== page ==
A new exhibition at Syracuse University’s Sue and Leon Genet Gallery features Peter Piening’s dynamic abstract commercial work and his role as an educator. According to exhibition curator Meri A. Page, assistant professor of communications design in the College of…
Band on the Run: Syracuse University Brass Ensemble Soaks in Spirit of Bluegrass State
When James T. Spencer, director of the Syracuse University Brass Ensemble (SUBE), turned to accept the applause at the 2018 Great American Brass Band Festival (GABBF) in Danville, Kentucky, he joked to himself, “Now what do we do for an encore?”
Granted, it was a rhetorical question, but one Spencer had wrestled with since last fall, when the ensemble accepted GABBF’s invitation to perform in June in the quaint, historic town, also home to Centre College.
“This has been a wonderful experience for us,” beamed Spencer backstage, after the group’s third and final concert. “We’ve proven to everybody, including ourselves, that we can hold our own with an international group of bands.”
Craig Elwood G’90, SUBE’s associate conductor and Flugelhorn soloist, echoed these sentiments a few hours later, over a celebratory meal at Lexington’s Blue Grass Airport. “Jim is the nicest guy, and I think we would do almost anything for him,” he said, still brimming with sweat. “Why else would we go to the time and expense of coming here—and playing for free? Maybe we’ve learned how far we’re willing to go, literally, to give a great performance.”
Now in its 31st year, SUBE is the permanent ensemble-in-residence in the College of Arts and Sciences (A&S). The group is a fixture at many campus functions, including convocation; Commencement; and the “Holidays at Hendricks” concert, which reaches tens of thousands of fans throughout New York state and Southern Canada every December, thanks to public broadcasting.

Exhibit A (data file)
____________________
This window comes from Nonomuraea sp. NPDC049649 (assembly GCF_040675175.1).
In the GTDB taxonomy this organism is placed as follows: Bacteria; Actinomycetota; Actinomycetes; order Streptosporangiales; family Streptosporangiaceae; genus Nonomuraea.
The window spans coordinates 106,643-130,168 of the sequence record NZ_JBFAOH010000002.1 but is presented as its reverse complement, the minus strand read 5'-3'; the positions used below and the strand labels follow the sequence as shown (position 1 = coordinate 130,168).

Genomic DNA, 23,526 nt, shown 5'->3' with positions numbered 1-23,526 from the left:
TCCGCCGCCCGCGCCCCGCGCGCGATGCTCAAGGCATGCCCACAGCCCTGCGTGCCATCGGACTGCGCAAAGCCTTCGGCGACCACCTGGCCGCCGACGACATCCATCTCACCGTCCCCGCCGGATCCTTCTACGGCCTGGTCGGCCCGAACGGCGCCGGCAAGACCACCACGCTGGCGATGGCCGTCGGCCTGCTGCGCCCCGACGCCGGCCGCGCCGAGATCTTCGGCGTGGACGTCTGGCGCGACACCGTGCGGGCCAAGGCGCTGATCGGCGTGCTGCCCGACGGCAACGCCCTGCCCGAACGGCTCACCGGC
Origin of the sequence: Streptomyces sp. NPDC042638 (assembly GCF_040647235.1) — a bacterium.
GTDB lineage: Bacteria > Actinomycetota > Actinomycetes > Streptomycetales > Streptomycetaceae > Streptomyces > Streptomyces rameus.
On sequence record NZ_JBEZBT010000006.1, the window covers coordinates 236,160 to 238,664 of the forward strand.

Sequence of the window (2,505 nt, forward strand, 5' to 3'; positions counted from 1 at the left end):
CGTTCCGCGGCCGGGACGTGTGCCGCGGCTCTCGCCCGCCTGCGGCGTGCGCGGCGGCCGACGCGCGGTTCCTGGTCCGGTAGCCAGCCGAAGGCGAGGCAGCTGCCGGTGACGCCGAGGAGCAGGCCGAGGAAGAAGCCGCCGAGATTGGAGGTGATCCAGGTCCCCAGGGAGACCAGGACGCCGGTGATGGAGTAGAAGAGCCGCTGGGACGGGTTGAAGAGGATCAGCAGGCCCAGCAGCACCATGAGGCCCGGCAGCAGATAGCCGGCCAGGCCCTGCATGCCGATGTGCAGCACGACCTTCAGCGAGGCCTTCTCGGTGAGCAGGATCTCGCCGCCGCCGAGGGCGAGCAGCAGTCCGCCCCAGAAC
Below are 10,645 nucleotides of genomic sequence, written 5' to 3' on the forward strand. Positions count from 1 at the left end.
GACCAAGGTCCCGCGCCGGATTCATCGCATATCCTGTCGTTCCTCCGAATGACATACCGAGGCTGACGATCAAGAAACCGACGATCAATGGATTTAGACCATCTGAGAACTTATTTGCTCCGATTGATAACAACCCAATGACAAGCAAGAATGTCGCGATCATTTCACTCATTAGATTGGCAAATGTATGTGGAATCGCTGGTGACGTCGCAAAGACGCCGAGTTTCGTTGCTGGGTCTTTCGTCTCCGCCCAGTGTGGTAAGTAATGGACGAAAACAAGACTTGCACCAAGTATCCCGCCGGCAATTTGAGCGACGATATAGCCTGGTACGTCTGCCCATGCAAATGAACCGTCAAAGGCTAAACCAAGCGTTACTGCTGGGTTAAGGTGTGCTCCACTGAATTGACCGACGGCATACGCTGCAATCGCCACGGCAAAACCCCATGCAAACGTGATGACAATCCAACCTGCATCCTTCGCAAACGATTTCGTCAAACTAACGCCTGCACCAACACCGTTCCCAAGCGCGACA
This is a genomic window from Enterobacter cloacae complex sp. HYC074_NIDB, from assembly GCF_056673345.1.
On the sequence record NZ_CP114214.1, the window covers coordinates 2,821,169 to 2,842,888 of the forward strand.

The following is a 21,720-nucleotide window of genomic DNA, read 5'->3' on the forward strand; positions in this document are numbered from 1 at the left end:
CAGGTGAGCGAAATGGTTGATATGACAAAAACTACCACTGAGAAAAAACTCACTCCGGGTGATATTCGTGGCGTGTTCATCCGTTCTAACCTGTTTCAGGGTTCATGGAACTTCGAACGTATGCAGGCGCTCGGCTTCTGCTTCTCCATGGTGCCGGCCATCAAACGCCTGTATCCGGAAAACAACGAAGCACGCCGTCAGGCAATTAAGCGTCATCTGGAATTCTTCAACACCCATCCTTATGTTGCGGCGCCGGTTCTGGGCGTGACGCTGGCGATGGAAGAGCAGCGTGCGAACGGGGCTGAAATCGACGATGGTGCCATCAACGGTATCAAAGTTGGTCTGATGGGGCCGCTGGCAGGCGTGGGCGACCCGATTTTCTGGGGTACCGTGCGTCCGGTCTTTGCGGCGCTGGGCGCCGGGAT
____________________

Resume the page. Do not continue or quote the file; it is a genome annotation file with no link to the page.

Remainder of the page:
SUBE also crisscrosses the state, usually on its own dime, to perform in all matter of churches, schools and theaters. Its popular blend of light classics, marches and show tunes is right out of the Boston Pops playbook, resulting in summer engagements at The New York State Fairgrounds in Syracuse and at Emerson Park in nearby Auburn. After Thanksgiving, audiences virtually set their watches by SUBE’s annual swing through Central and Upstate New York, in the run-up to the holidays.
“For many families, the summer and winter holidays—not to mention Commencement Weekend—are not the same without SUBE. We’re like an old friend,” explains Spencer, weeks later. “It is a responsibility we don’t take lightly.”
Recently, the 40-member group has been pushing the envelope, evidenced by some unique programming choices and its whirlwind trip to Danville.
Co-founded by trumpet virtuoso Vincent DiMartino in 1990, GABBF is one of the preeminent festivals of its kind. Every summer, more than 40,000 music lovers flock to Danville—the self-proclaimed “Birthplace of Kentucky”—to experience the best in British- and American-style brass playing. This year’s lineup did not disappoint. SUBE members kibitzed with such heavyweights as renowned trombonist Wycliffe Gordon; Chris Martin and Mark Ridenour, principal trumpets of the New York Philharmonic and Chicago Symphony Orchestra, respectively; and various soloists with the U.S. Marine Band (“the President’s Own”).
SUBE was one of two brass bands from New York state (the other being the prestigious New York Staff Band of the Salvation Army) and was among a handful of community groups on the bill.
“SUBE is at the heart of where American music has been and always should be—in the community,” says DiMartino, who is the W. George Matton Professor of Music Emeritus at Centre, as well as a member of the Danville-Boyle County Planning & Zoning Commission. “There is something timeless and special about people from all corners of their community, coming together to play music. From moms and dads, to students and professors, to other university personnel, they take part in a group that makes common sounds, sometimes with no relationship to what they do professionally. SUBE’s concerts were my favorites of this year’s festival.”